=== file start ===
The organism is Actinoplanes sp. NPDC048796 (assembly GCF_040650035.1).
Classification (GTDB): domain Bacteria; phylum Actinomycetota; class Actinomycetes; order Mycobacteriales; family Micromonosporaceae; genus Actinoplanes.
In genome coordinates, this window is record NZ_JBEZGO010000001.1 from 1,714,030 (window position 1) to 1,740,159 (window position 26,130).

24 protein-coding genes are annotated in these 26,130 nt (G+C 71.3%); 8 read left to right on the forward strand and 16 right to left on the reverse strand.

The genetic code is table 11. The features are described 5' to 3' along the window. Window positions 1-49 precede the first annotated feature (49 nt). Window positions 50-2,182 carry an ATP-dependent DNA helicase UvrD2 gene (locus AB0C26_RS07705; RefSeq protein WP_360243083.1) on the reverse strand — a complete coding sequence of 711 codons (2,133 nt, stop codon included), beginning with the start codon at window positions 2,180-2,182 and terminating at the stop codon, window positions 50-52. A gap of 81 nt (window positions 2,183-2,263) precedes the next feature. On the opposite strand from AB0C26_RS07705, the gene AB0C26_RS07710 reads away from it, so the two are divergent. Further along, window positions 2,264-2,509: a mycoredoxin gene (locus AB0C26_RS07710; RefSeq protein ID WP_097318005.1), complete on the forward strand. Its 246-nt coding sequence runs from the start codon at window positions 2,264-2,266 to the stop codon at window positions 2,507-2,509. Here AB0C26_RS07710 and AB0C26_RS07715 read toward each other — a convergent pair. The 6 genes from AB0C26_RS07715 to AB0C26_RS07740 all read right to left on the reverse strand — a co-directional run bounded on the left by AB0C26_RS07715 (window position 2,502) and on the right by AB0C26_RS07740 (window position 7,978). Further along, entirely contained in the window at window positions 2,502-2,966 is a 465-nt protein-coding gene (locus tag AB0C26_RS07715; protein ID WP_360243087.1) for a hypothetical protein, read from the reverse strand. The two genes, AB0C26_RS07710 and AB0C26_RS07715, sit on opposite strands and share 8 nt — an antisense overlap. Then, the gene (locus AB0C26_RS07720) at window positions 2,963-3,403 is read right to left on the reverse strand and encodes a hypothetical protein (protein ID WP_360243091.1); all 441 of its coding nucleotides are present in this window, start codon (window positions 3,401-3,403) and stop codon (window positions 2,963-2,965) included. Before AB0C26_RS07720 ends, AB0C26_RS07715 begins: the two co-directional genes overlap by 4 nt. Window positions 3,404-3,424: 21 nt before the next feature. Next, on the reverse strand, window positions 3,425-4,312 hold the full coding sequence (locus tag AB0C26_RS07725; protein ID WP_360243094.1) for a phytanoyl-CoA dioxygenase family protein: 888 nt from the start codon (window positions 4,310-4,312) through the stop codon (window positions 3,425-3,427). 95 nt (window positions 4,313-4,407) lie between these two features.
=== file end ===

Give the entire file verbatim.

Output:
The organism is Actinoplanes sp. NPDC048796 (assembly GCF_040650035.1).
Classification (GTDB): domain Bacteria; phylum Actinomycetota; class Actinomycetes; order Mycobacteriales; family Micromonosporaceae; genus Actinoplanes.
In genome coordinates, this window is record NZ_JBEZGO010000001.1 from 1,714,030 (window position 1) to 1,740,159 (window position 26,130).

24 protein-coding genes are annotated in these 26,130 nt (G+C 71.3%); 8 read left to right on the forward strand and 16 right to left on the reverse strand.

The genetic code is table 11. The features are described 5' to 3' along the window. Window positions 1-49 precede the first annotated feature (49 nt). Window positions 50-2,182 carry an ATP-dependent DNA helicase UvrD2 gene (locus AB0C26_RS07705; RefSeq protein WP_360243083.1) on the reverse strand — a complete coding sequence of 711 codons (2,133 nt, stop codon included), beginning with the start codon at window positions 2,180-2,182 and terminating at the stop codon, window positions 50-52. A gap of 81 nt (window positions 2,183-2,263) precedes the next feature. On the opposite strand from AB0C26_RS07705, the gene AB0C26_RS07710 reads away from it, so the two are divergent. Further along, window positions 2,264-2,509: a mycoredoxin gene (locus AB0C26_RS07710; RefSeq protein ID WP_097318005.1), complete on the forward strand. Its 246-nt coding sequence runs from the start codon at window positions 2,264-2,266 to the stop codon at window positions 2,507-2,509. Here AB0C26_RS07710 and AB0C26_RS07715 read toward each other — a convergent pair. The 6 genes from AB0C26_RS07715 to AB0C26_RS07740 all read right to left on the reverse strand — a co-directional run bounded on the left by AB0C26_RS07715 (window position 2,502) and on the right by AB0C26_RS07740 (window position 7,978). Further along, entirely contained in the window at window positions 2,502-2,966 is a 465-nt protein-coding gene (locus tag AB0C26_RS07715; protein ID WP_360243087.1) for a hypothetical protein, read from the reverse strand. The two genes, AB0C26_RS07710 and AB0C26_RS07715, sit on opposite strands and share 8 nt — an antisense overlap. Then, the gene (locus AB0C26_RS07720) at window positions 2,963-3,403 is read right to left on the reverse strand and encodes a hypothetical protein (protein ID WP_360243091.1); all 441 of its coding nucleotides are present in this window, start codon (window positions 3,401-3,403) and stop codon (window positions 2,963-2,965) included. Before AB0C26_RS07720 ends, AB0C26_RS07715 begins: the two co-directional genes overlap by 4 nt. Window positions 3,404-3,424: 21 nt before the next feature. Next, on the reverse strand, window positions 3,425-4,312 hold the full coding sequence (locus tag AB0C26_RS07725; protein ID WP_360243094.1) for a phytanoyl-CoA dioxygenase family protein: 888 nt from the start codon (window positions 4,310-4,312) through the stop codon (window positions 3,425-3,427). 95 nt (window positions 4,313-4,407) lie between these two features.